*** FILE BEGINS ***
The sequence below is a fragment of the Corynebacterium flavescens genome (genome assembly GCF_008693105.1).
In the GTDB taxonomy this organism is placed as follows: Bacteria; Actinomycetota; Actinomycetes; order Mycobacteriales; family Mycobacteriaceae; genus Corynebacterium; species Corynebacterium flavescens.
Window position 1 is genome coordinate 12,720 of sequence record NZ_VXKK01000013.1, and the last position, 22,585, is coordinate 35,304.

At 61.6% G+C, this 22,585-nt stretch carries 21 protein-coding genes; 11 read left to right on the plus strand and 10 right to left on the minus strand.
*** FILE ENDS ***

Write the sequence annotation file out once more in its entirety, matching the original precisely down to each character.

The sequence below is a fragment of the Corynebacterium flavescens genome (genome assembly GCF_008693105.1).
In the GTDB taxonomy this organism is placed as follows: Bacteria; Actinomycetota; Actinomycetes; order Mycobacteriales; family Mycobacteriaceae; genus Corynebacterium; species Corynebacterium flavescens.
Window position 1 is genome coordinate 12,720 of sequence record NZ_VXKK01000013.1, and the last position, 22,585, is coordinate 35,304.

At 61.6% G+C, this 22,585-nt stretch carries 21 protein-coding genes; 11 read left to right on the plus strand and 10 right to left on the minus strand.